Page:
The Life You Can Save
Singer’s argument for donating more to aid agencies
- Suffering and death from lack of food, shelter, and medical care are bad
- If it’s in your power to prevent something bad without sacrificing anything nearly as important, it is wrong not to do so
- By donating to aid agencies, you can prevent suffering and death from lack of food, shelter, and medical care without sacrificing anything nearly as important
- Conclusion – Therefore, if you do not donate to aid agencies, you are doing something wrong
A warning about moral relativism
If you apply moral relativism in some cases, it needs to be applied in all cases.
How consumption harms developing countries
By consuming products in developed countries, we may be causing harm in developing countries. For example, commercial fishing that takes over an area to supply the large demand for fish in a developed country may destroy the local fishing markets by pricing out locals or by destroying the environment with overfishing.
Human nature that stops us from giving more
- Identifiable victim: When we hear the story of a single individual who is suffering, we are more likely to give than if we heard a story of 8 or more individuals suffering. The story of one person tugs on our emotions in a stronger way, whereas we are less moved by the story of many suffering.
- Parochialism: We are more likely to give to people in our close circle. This developed as a survival mechanism of looking out for our kin.
- Futility: We are more likely to give when our giving saves a larger % of people. If we are told that we can only save a small fraction of people suffering, we feel that our efforts are futile, even though we are still helping people.
- Diffusion of responsibility: This is the bystander effect.
- Sense of fairness: fairness is evolutionarily useful – it signals that we are willing to cooperate with others to get better outcomes. When we feel like we are doing more than our fair share (e.g., more than friends or some other comparison group), we feel that the situation is unfair and are less likely to continue giving more.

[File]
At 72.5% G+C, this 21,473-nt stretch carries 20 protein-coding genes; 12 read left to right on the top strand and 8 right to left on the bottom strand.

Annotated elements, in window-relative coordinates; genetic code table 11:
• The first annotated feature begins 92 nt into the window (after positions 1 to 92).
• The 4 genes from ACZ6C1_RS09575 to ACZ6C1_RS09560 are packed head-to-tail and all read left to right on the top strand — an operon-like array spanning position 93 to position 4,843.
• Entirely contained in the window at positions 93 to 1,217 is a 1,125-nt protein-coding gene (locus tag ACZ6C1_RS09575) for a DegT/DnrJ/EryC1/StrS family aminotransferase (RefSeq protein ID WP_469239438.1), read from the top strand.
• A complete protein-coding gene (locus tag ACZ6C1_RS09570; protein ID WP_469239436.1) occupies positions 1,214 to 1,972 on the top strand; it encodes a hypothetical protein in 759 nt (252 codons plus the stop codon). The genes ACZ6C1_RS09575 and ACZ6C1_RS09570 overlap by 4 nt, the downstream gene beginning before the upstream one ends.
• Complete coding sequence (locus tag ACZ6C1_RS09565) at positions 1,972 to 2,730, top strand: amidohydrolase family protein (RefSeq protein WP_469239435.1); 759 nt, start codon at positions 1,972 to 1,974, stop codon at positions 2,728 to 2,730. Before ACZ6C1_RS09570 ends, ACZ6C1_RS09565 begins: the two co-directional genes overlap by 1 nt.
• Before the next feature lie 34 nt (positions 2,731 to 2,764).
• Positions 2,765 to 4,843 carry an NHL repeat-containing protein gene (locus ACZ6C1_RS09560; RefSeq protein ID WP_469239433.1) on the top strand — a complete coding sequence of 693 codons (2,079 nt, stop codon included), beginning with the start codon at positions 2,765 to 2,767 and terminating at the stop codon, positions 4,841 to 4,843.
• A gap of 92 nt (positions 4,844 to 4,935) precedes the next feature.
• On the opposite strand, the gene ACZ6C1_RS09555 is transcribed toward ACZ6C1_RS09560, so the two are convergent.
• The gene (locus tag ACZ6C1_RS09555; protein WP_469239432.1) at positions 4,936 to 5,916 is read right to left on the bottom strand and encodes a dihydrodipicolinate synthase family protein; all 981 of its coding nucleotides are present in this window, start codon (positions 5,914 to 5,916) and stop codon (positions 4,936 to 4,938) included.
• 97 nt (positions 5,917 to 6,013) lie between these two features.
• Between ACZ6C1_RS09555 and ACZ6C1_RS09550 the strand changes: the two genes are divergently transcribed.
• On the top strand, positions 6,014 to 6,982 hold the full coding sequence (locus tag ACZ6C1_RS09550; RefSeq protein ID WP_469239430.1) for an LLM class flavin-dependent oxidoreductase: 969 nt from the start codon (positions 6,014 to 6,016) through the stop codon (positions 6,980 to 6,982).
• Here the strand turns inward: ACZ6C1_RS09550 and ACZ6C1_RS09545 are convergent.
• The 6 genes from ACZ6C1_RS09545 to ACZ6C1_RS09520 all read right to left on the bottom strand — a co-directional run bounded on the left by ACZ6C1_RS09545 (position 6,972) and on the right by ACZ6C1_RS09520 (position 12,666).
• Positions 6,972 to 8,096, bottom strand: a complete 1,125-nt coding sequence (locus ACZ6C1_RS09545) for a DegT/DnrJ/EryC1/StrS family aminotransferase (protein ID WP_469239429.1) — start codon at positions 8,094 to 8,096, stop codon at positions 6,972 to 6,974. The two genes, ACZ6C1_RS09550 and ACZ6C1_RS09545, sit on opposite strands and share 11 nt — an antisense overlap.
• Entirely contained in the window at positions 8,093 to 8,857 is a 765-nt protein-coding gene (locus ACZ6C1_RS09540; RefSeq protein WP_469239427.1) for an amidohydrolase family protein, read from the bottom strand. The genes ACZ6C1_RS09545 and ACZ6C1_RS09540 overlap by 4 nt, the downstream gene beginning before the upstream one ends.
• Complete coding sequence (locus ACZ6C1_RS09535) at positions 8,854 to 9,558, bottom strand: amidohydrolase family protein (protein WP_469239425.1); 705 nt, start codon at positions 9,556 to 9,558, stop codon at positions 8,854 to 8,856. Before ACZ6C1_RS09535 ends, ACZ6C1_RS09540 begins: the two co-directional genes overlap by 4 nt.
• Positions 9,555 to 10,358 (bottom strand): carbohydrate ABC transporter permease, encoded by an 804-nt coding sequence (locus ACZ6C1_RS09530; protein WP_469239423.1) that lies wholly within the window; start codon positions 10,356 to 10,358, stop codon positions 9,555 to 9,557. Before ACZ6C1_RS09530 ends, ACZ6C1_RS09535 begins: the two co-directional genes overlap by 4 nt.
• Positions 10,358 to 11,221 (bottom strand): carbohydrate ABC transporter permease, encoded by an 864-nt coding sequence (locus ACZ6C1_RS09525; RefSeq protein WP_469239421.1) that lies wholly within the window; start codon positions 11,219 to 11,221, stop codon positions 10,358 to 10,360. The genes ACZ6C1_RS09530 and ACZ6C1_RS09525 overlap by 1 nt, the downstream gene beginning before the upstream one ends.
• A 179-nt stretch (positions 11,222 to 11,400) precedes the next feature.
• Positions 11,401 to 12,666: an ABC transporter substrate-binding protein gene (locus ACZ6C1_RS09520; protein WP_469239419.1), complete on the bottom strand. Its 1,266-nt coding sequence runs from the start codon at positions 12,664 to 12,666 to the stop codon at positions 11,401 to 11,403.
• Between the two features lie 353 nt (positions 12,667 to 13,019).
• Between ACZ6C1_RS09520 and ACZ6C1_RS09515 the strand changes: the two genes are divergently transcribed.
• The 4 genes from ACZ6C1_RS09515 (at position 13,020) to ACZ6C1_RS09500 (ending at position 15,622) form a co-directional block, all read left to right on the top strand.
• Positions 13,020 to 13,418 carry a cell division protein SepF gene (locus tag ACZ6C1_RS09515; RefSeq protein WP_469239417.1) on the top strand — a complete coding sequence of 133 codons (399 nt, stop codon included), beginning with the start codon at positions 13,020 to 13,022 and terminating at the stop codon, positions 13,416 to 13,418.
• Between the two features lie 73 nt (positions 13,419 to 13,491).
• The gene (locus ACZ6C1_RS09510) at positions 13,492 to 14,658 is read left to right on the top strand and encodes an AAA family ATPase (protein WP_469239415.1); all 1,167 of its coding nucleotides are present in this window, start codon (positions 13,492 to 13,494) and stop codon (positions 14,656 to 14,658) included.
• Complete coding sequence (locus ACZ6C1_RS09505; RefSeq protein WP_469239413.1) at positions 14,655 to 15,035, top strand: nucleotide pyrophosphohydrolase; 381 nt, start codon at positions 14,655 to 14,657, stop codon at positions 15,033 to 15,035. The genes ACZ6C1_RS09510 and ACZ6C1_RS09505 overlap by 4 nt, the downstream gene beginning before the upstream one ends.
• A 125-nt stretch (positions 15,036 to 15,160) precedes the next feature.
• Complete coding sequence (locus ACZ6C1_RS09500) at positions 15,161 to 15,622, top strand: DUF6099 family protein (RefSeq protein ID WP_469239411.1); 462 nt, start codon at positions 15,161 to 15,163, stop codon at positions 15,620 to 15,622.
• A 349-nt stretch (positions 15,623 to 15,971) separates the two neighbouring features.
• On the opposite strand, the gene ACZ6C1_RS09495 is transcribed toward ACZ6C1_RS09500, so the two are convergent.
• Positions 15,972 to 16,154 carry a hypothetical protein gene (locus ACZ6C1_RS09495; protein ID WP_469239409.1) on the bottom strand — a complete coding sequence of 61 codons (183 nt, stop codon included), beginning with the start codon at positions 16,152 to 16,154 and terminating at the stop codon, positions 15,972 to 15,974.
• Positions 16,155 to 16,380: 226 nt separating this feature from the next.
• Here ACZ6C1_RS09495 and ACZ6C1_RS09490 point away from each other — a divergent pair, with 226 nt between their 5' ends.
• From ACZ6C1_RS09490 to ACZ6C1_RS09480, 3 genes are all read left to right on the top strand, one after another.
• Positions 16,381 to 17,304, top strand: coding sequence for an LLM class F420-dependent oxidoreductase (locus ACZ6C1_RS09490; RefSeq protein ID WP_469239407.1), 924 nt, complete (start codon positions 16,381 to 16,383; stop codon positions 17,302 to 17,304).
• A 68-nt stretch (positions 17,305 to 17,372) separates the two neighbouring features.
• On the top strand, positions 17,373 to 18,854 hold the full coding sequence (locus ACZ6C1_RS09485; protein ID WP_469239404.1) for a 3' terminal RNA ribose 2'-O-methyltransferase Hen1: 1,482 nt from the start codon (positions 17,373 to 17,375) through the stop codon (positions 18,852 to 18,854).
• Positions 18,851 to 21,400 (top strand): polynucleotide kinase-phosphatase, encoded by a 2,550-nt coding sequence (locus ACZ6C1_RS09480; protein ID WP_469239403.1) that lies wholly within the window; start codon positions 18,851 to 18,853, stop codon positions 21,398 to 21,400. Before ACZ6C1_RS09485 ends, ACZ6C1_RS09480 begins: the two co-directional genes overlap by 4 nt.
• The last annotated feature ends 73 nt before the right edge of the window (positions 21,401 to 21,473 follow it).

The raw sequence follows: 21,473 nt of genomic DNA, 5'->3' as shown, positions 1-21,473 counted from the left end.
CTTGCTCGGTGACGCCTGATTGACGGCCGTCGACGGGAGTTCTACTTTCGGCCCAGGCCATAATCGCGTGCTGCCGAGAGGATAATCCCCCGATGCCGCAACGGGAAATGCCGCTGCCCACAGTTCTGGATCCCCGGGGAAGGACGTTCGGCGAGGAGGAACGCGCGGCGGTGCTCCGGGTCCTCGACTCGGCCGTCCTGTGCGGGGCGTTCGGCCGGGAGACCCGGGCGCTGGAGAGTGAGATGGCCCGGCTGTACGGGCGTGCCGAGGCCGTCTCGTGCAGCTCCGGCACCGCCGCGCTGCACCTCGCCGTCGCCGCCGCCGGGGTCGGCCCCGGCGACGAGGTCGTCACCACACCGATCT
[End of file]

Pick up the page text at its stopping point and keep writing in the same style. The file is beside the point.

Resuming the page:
- Money: When money enters a conversation, it is a divisive force that makes us less generous. And when we have money, we have less need to rely on others, so we may be less willing to help others.
Evolution and morality
Singer correctly points out that evolution has no moral direction. Evolution optimizes for survival, not giving. Evolution explains why we’re more likely to give to those close to us versus strangers in extreme need who are located far away. But just because these evolutionary forces make us less likely to give in certain contexts, they do not morally justify those feelings and the lack of giving morally.
The effect of seeing others give
People give more when they think others are giving. So if someone is flaunting how charitable they are, we should not berate them for putting it in our face. They inspire others to give by showing that giving is something to do. So even if you disagree with their tactics, overall they are still giving and encouraging others to do so.
Nudging people to give
There are many ways we can nudge people to give more, especially at the corporate level. For example, companies could have a mandatory % of salary that goes toward good causes automatically deducted from your paycheck. Or they could give mandatory time off to do charitable work. These systems will work well as is already proven by companies who have nudged people to save for retirement through automatic enrollment in 401(k) programs.
Assessing where you are
In order to know where you are going, your first need to know where you stand. Life is a balance across different areas, and one way to think about life is to divide it into Health, Work, Love, and Play. Health is most important because without health, you cannot enjoy the other areas of life in the same way.
Cost of saving a life
Depending on the charity and cause, it costs anywhere from $200-2,000 to save a life. At the lower end, that’s the equivalent of 40 lattes.